I know what you might be thinking. What is this dude on about, the 4Ps were invented in 1960, nothing from 1960 could be relevant today.
 
Some others may also be thinking: “That’s like well old and like so not new. It doesn’t like talk about participation or engagement, or engaging participation. There is like not even a mention of influencing the influencers on your Twitface, or mummy bloggers. Not to mention the lack of pivoting on your bootstraps in an agile lean start up”.
 
Let’s be honest people that work in marketing talk a lot of shite and seem to have a rather un-nerving penchant for bagging anything that is old and anything that they didn’t think of  - the poor old 4 Ps of marketing is one of them.
 
But out of all the markting models and frameworks of yesteryear, the 4Ps is probably one of the only ones that has stood the test of time. In fact it has never been more important and has potentially really come of age. How you go about it has simply changed.
 
Now whilst I’m sure you know it, product, price, place and promotion, I doubt you really do it in its totality. Although I try, I certainly don’t. Half the problem is that organisations have marketing actually split across multiple departments meaning real innovation just can’t happen. 
 
Over the last 30 years a few things have happened that has made life in marketing more complicated than it has to be.
 
The main culprit is the the emphasis on the promotional ‘P’. Promotion became the hero because it was cheaper, easier and more effective to do than the others. In essence promotion became known as marketing as that’s what most people were employed to do.
 
Still to this day most people that say they work in marketing (at least in agency land) have little influence on making transformative product changes, the place and way in which it’s sold, and the financial model that underpins it.
 
So essentially most people that say they work in marketing really only work in promotion – and that’s fine, because whilst it’s changing, it’s far from dead.
 
Unfortunately this has led to people saying stupid things like the 4Ps are dead, instead we need the 7 Es, the 4Es or the 7Cs. It’s just unhelpful and naive. It proves you look at the industry as an advertiser not a marketer. I don’t believe brands need as many of these people as they used to.
 
Then there are the product people, such as this guy on Fast Company, who believes it’s only about the product. Apparently you don’t need care about anything else. 
 
For his benefit let’s start on promotion
 
Promotion isn’t and has never been just about ad campaigns, it’s just where most of the money has been spent in recent history.
 
In reference to the Fast Company article above, Google might have only recently created ad campaigns to grow further and protect share, but they still promoted it at launch. They didn’t just flick an Internet switch and it suddenly became the world’s largest search engine – they used other ways.
 
Neither did Facebook- it was promoted through Universities and their databases. Zara uses its high street stores, PR and word of mouth to promote its brand.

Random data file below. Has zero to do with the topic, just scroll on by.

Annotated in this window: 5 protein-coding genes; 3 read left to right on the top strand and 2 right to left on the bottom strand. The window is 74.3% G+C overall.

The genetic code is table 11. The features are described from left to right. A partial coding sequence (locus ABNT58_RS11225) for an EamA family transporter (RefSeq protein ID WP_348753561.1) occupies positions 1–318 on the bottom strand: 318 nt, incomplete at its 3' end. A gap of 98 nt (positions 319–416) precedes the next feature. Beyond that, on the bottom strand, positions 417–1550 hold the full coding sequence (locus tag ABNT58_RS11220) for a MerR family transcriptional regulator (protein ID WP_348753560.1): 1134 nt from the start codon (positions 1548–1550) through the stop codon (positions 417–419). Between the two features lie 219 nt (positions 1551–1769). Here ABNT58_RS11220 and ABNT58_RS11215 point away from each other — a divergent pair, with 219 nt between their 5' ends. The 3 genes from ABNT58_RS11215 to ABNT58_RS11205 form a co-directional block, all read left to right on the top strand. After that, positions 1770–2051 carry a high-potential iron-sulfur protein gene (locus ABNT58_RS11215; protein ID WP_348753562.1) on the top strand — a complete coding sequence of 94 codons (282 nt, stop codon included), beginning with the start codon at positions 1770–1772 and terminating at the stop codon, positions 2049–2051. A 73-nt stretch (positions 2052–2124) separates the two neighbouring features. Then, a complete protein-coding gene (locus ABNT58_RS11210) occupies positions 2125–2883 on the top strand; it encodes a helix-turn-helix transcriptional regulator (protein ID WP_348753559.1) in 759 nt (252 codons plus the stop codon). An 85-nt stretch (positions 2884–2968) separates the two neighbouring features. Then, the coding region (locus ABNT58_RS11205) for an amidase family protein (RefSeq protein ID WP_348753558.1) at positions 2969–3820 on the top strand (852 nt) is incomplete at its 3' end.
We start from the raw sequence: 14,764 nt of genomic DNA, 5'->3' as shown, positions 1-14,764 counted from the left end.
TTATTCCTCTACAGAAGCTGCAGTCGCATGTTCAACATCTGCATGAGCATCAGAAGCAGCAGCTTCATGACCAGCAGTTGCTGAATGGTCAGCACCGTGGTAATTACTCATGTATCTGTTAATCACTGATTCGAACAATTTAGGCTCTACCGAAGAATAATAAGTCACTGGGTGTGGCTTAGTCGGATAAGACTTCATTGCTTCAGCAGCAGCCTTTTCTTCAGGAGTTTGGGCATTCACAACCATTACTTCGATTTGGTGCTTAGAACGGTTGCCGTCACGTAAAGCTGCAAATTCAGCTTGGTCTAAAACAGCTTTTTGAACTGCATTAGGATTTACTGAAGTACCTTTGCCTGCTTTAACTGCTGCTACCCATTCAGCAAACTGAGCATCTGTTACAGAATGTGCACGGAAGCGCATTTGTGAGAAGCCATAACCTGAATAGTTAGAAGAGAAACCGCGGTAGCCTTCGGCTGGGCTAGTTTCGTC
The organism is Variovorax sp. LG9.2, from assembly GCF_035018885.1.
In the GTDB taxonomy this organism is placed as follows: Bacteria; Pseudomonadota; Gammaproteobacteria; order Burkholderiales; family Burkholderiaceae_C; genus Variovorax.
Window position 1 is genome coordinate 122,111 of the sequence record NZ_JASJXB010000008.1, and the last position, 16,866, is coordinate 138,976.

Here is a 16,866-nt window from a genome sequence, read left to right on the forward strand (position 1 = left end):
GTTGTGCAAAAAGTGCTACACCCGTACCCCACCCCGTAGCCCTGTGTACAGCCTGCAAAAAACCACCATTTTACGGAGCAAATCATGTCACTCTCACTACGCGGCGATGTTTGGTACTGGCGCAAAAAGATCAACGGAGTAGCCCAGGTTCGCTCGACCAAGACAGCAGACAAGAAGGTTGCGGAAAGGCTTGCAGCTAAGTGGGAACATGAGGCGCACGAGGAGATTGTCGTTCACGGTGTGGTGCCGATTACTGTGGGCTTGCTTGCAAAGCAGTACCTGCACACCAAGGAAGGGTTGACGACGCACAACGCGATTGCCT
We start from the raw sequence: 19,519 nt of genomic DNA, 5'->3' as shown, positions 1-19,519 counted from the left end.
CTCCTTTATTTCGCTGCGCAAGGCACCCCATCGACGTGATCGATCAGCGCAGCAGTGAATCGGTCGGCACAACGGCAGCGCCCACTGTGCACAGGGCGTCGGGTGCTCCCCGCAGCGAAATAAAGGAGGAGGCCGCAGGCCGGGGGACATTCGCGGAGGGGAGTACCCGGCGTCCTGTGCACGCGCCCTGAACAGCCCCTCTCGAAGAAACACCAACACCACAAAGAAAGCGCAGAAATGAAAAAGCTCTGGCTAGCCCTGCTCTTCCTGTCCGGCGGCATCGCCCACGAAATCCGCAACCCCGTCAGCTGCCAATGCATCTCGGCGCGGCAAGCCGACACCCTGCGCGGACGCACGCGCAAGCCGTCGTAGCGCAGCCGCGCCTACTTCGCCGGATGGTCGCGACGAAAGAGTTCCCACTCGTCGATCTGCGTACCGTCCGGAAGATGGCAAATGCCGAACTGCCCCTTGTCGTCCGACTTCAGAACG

Promotion is alive and well. It’s how we define and do it that’s knackered.
 
On product
 
I do however believe that making better products that people genuinely want and value is the best form of promotion at the moment.
 
There is more stuff in the world than we will ever really need. Most of which is crap or at best average, as companies continue to find ways to take costs out of the product.
 
People only have a certain amount of money to spend and they will only spend it products that are good.
 
Making better stuff is really, really important.
 
You can’t get away with backing a dog of a product with huge ad spend and genuinely expect it to work.
 
On place
 
The Internet’s influence on where and how a product is sold has undoubtedly been the most disruptive change in industry, even more so than just advertising.
 
You only have to look at finance, retail, education, books and music to name a few industries that have innovated by redefining the place in which it’s sold – putting many brands out of business at the same time
 
It’s highly likely that the norm will be to no longer own our music in a few years. We will simply license it or stream it when we want it.
 
Will we have to spend thousands on University fees when I can learn it online for a fraction of the price? 
 
Finding an innovative way to distribute your product has the potential to redefine your business model and your industry.
 
On price
 
Developing innovative financial models that are more attractive to people again has been integral at disrupting industries. 
 
The economies of scale and reduction in costs that online retailing provides is an obvious influence on price, but monthly subscription services to access music and even cars are just two more interesting examples.
 
Thinking about financial models as innovation isn’t a familiar concept, but it needs to be.
 
So if you think the 4 Ps are dead you probably don’t really work in marketing. Carry on with your participatory engagement thing that nobody really participates and engages with. Spend all your time and money creating a product that nobody finds or is willing to pay for.
 
Marketing and the 4Ps aren’t dead, you just don’y really have the imagination to make it better.